Abstract #15

# 15
Homeorhesis and nutrient partitioning.
R. Collier*1, 1University of Arizona, Tucson, AZ.

Dale Bauman’s journey toward defining and delineating homeorhesis and the concepts around control of nutrient partitioning began with his doctoral studies at the University of Illinois on the genetic differences in the ATP citrate lyase pathway between ruminants and non-ruminants. He was the first to demonstrate the glucose sparing mechanism ruminants evolved to reduce the flow of glucose carbons into fatty acid synthesis sparing glucose for lactose synthesis. As a new assistant professor at the University of Illinois, he and his graduate students produced classic publications on the metabolic adaptations required for onset and maintenance of lactation in ruminant and non-ruminant animals. This work stimulated his thinking on how these metabolic adaptations were coordinated. His work at the University of Illinois also included the role of prolactin in the initiation of lactation in cattle. He continued his work on the biology of prolactin and somatotropin while on sabbatical leave with Allen Tucker at Michigan State University where he began thinking of the role of these hormones in coordinating metabolism with onset of lactation. Subsequently, he moved to Cornell University where he fully developed the concept of homeorhesis and published the complete concept with Bruce Currie; their much cited paper on this subject was published in 1980. Dale went on to demonstrate how homeorhetic regulation was involved in widely varying physiological states including hibernation, pregnancy, starvation, stress, lactation and growth to name a few. In the late 70s recombinant bovine somatotropin became available and Dale worked with multiple forms of this molecule both native and recombinant to study somatotropin as a key homeorhetic regulator. He and his students and colleagues published hundreds of papers, abstracts and reviews over the next quarter century. For these and other contributions to science, Dale was nominated to the National Academy of Science in 1988.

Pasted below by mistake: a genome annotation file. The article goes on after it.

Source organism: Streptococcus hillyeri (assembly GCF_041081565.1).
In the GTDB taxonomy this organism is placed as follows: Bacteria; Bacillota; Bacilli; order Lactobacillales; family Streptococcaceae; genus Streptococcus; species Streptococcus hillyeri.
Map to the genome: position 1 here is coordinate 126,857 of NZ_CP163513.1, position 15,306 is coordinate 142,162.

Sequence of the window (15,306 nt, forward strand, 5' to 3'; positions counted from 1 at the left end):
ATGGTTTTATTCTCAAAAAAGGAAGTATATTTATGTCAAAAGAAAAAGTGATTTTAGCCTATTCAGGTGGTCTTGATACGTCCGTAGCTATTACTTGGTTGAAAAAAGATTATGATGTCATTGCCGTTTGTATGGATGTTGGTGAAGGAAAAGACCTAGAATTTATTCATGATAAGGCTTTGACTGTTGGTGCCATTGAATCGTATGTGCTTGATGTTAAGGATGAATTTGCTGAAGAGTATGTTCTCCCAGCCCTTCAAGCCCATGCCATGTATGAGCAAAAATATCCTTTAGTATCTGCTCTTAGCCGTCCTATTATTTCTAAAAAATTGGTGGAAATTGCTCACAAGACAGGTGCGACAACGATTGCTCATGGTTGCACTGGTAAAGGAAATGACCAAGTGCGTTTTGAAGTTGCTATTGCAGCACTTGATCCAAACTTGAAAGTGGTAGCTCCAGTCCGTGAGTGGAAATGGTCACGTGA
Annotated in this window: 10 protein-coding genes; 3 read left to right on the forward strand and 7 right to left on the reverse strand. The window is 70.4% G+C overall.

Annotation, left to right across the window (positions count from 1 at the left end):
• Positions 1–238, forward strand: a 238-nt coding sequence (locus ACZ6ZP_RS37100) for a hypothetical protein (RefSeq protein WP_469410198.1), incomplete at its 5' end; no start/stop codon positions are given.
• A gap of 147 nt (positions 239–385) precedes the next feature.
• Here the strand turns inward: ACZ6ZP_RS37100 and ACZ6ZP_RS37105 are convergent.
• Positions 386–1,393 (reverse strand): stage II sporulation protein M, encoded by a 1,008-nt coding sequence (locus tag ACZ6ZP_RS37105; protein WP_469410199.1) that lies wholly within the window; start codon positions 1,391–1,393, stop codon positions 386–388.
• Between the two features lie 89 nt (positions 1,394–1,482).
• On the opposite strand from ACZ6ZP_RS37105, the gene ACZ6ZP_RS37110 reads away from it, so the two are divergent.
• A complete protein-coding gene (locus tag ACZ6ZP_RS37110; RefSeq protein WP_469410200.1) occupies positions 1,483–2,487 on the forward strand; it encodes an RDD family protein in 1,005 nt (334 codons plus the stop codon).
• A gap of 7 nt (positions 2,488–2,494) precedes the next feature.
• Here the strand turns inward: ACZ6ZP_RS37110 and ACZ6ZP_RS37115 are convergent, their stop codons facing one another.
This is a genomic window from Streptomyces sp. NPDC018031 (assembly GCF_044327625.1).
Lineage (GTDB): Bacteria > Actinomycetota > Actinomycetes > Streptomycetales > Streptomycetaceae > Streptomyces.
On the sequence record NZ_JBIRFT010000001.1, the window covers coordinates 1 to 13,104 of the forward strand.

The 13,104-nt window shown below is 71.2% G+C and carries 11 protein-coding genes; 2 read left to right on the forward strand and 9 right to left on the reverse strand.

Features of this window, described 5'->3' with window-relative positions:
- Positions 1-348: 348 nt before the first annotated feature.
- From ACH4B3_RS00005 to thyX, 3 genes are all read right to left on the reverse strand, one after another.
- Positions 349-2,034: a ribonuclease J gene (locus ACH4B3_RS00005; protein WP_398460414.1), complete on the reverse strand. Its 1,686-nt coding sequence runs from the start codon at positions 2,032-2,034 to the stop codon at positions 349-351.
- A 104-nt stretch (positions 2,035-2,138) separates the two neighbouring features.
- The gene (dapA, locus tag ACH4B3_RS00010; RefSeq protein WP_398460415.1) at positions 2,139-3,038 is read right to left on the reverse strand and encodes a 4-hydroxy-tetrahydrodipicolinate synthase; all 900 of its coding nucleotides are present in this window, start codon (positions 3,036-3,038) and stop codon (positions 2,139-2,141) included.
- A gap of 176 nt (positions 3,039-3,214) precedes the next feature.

Key Words: homeorhesis, nutrient partitioning, adaptations

Speaker Bio

Dr. Collier received his B.S. and M.S. degrees in Zoology from Eastern Illinois University in 1969 and 1973 and his Ph.D. in Dairy Science from the University of Illinois in 1976.  After Post-Doctoral studies at Michigan State University, Dr. Collier joined the Dairy Science Department at the University of Florida as an Assistant Professor. He was promoted to Associate Professor in 1981.  In July, 1985, Dr. Collier joined the Monsanto Company first as a Science Fellow then Dairy Research Director and Senior Fellow.  He oversaw worldwide regulatory studies on bovine somatotropin for the Dairy Industry.  From 1987-1999, Dr. Collier was also an Adjunct Professor of the Animal Science Department at the University of Missouri.  In September of 1999, Dr. Collier joined the faculty of the Animal Sciences Department, University of Arizona as Professor of Environmental Physiology.  From July 1, 2001 to December 31, 2005 he was Head of the Animal Sciences Department. From 2005 to 2016 he was Director of the Agricultural Research Complex and Professor of Environmental Physiology in the Animal Sciences Department and subsequently the School of Animal and Comparative Biomedical Sciences where he currently serves as Professor.  In 2009 he co-founded Amelgo a research company focused on bringing new technologies to the dairy industry.  He is currently CEO of Amelgo which is located in Covington, Kentucky. Dr. Collier is author or coauthor of 250 peer reviewed journal articles, chapters and reviews, 165 abstracts, 65 popular articles and 11 U.S. Patents.  His areas of expertise include environmental and lactation physiology, endocrinology and molecular biology.